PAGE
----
Page last updated at 12:12 GMT, Wednesday, 21 April 2010 13:12 UK

Student loans interest repayments to rise

Student Loans Company
The Student Loans Company oversees the process in England

Graduates face higher interest rates on student loans in the future following the latest rise in inflation.

Nearly three million students and graduates can expect to see the cost rise in September.

The Student Loans Company resets the interest rate payable on 1 September, based on the level of Retail Prices Index (RPI) inflation rate in March.

RPI rose to 4.4% in March, leading to an expected increase from the current zero rate for some graduates.

Date effect

Interest rates for student loans are different depending on when the loans were taken out.

For loans taken out before 1998, interest is set at the level of RPI in March.

So those people with these loans are currently paying minus 0.4% interest after RPI turned negative for the first time in 50 years in March 2009, but should expect to start paying interest in September.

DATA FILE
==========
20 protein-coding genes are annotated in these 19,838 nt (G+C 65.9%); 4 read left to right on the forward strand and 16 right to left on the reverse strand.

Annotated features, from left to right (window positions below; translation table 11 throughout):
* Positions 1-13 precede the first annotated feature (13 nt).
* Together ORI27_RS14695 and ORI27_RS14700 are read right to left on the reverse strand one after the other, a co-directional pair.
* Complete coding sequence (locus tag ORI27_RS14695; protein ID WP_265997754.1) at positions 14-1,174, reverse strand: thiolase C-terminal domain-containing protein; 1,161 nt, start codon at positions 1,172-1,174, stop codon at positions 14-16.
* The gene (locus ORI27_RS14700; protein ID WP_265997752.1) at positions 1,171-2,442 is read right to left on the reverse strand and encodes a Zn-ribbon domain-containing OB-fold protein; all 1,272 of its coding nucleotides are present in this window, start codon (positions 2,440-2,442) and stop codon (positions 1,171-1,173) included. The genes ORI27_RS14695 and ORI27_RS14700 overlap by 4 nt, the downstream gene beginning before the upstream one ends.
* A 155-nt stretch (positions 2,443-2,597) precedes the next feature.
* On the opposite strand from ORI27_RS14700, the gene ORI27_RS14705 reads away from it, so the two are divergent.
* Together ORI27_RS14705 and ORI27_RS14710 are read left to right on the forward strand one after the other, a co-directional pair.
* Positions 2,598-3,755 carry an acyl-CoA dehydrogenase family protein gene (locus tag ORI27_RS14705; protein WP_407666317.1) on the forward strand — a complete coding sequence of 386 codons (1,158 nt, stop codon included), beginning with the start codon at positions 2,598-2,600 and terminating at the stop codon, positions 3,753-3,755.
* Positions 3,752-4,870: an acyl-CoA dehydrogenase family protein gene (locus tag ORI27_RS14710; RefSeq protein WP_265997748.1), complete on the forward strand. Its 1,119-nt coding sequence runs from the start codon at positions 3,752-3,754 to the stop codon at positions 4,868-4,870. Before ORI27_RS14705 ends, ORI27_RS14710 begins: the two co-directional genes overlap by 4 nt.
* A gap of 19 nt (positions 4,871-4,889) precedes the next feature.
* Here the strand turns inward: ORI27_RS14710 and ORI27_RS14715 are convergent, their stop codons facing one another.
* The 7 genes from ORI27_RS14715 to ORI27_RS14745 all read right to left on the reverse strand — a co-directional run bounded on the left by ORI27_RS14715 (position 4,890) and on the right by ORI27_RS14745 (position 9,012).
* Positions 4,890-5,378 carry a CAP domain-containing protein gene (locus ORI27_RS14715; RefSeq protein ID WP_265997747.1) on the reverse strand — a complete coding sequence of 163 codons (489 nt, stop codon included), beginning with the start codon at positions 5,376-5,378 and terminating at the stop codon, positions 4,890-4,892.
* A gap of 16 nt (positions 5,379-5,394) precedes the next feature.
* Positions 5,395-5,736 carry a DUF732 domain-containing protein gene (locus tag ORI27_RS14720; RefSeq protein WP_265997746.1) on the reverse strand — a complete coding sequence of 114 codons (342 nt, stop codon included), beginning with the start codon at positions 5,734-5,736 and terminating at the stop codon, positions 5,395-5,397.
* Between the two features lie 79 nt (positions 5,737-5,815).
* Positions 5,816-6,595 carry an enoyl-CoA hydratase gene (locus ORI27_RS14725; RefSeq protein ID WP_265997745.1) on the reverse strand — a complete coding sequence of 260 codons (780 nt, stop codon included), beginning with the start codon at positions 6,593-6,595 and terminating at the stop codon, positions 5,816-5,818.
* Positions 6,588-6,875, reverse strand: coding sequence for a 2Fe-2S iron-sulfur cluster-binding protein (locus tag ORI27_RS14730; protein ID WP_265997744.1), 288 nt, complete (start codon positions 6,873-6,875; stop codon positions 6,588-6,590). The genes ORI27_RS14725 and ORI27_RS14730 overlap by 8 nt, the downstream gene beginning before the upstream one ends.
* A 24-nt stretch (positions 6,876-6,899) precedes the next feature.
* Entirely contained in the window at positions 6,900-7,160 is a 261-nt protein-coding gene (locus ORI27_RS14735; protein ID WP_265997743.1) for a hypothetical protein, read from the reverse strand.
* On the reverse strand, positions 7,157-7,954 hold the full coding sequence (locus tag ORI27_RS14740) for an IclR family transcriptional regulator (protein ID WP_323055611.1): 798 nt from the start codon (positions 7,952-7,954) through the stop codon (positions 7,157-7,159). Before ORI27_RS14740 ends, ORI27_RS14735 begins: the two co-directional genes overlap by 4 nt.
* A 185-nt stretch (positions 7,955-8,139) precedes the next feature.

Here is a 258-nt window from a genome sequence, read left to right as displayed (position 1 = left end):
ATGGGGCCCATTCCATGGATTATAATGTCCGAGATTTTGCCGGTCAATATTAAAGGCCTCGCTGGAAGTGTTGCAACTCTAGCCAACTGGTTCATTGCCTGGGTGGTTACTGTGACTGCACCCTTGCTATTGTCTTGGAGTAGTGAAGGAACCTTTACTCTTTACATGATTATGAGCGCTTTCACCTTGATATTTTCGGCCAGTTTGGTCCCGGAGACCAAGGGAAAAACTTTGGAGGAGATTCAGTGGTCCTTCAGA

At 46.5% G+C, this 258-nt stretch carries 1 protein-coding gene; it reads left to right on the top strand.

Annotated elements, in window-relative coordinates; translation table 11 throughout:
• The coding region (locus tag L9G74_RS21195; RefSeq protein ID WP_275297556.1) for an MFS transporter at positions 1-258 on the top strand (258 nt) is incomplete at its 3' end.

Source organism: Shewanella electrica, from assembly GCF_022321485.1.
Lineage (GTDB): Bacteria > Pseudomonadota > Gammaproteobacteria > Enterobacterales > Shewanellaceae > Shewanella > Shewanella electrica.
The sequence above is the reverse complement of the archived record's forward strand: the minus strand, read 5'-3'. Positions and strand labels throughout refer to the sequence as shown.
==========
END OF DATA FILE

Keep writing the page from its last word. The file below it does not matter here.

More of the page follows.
Interest on loans taken out after 1998 is set at either RPI in March or the Bank of England Bank rate (0.5%) plus 1%, depending on which is lower.

This will mean an increase from the current zero rate being charged. The Student Loan Company previously ruled that negative interest rates did not apply to these borrowers.

The changes have yet to be confirmed, as the government needs to set the rates formally.

The student loans system descended into crisis last year, with student facing delays in getting their advances, after the SLC took over the processing of all England's student applications for grants and loans for the academic year 2009-10 from local authorities.



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